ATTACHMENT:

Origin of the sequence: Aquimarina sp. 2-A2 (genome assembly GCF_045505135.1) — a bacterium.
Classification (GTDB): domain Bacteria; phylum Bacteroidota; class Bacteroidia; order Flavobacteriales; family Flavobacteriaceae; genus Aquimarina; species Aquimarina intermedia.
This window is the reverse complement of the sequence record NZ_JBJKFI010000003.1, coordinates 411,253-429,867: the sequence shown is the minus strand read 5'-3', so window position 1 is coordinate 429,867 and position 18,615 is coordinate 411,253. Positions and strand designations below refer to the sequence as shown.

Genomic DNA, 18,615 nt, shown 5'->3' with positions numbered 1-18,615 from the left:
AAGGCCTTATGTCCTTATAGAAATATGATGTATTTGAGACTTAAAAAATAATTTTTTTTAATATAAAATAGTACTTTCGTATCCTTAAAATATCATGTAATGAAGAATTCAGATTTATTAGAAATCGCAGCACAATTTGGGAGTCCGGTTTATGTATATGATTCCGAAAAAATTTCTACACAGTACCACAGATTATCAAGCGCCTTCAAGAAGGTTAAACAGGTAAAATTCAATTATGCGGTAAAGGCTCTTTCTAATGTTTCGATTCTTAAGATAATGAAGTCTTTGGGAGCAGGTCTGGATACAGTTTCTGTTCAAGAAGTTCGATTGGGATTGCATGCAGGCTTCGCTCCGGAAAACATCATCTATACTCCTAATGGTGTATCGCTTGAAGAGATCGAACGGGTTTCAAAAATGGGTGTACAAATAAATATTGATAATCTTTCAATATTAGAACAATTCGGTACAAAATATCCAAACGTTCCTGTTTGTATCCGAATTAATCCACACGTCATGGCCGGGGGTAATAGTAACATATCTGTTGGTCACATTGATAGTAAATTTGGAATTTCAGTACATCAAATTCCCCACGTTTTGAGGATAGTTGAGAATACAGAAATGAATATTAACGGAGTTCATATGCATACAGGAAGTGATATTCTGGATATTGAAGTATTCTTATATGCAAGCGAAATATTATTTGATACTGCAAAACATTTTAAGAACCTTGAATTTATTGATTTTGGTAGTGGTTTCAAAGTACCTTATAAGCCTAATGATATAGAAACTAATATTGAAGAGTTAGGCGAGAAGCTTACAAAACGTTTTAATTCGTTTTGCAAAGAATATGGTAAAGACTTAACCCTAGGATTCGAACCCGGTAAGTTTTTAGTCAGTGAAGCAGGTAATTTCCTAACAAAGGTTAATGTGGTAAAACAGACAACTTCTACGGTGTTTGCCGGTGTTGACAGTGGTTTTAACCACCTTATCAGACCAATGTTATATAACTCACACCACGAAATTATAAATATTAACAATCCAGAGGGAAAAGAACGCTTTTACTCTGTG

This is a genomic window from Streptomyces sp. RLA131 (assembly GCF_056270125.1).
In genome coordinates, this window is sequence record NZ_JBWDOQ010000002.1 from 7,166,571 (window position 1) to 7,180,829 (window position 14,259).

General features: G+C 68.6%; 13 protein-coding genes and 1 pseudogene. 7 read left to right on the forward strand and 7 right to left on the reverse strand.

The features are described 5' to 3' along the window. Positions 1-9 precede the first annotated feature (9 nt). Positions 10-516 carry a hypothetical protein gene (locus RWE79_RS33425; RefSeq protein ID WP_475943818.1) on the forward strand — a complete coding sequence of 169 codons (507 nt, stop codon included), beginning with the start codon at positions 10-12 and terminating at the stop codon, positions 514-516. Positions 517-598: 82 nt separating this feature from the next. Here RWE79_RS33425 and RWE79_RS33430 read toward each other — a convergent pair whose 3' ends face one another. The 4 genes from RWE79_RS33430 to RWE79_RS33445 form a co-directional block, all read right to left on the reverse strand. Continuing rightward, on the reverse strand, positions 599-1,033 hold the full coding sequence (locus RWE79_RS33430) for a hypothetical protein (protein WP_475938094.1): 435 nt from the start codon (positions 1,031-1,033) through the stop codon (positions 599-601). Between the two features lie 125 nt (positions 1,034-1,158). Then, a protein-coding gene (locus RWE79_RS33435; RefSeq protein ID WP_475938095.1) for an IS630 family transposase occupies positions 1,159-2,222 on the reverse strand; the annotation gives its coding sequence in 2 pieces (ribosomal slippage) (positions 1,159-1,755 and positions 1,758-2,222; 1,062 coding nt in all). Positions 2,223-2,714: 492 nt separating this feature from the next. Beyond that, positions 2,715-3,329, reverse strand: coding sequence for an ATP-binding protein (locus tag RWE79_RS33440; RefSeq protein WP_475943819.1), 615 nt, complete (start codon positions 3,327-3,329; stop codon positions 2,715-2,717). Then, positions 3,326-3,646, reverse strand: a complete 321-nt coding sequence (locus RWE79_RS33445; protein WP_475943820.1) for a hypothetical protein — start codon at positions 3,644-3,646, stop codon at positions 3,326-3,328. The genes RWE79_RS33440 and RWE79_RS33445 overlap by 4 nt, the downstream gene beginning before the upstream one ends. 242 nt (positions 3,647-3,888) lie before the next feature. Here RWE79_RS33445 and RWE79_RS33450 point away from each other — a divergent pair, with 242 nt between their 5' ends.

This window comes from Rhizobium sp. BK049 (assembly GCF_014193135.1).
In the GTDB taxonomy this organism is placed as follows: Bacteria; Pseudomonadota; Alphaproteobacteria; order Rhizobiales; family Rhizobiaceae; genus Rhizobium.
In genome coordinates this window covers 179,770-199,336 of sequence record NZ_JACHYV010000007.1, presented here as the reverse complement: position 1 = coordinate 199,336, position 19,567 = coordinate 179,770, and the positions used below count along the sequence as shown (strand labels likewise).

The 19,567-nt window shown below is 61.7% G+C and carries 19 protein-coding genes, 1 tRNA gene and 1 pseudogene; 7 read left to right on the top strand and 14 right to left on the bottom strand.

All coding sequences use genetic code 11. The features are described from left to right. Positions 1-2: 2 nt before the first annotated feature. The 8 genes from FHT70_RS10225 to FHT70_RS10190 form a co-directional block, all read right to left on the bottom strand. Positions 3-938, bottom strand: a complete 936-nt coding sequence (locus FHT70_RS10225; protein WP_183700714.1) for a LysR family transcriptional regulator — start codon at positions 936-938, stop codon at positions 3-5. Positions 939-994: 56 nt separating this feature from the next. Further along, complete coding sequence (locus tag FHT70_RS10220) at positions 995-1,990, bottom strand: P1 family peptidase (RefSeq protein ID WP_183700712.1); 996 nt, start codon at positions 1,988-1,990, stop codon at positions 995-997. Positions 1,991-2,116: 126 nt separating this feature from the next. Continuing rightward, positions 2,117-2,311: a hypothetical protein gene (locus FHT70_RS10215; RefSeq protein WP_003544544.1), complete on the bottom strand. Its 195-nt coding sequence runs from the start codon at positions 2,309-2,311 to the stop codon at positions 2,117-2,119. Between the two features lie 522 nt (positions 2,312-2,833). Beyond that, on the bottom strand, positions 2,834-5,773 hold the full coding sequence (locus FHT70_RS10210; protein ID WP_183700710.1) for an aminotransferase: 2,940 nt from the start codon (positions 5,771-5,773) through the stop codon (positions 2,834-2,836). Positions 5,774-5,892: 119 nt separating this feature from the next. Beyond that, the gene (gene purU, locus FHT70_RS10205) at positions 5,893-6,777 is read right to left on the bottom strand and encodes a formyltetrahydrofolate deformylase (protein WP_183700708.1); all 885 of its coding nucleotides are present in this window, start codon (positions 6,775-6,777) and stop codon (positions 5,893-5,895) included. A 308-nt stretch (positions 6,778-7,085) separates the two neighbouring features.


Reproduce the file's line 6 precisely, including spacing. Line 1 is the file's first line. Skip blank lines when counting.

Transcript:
This is a genomic window from Streptomyces sp. RLA131 (assembly GCF_056270125.1).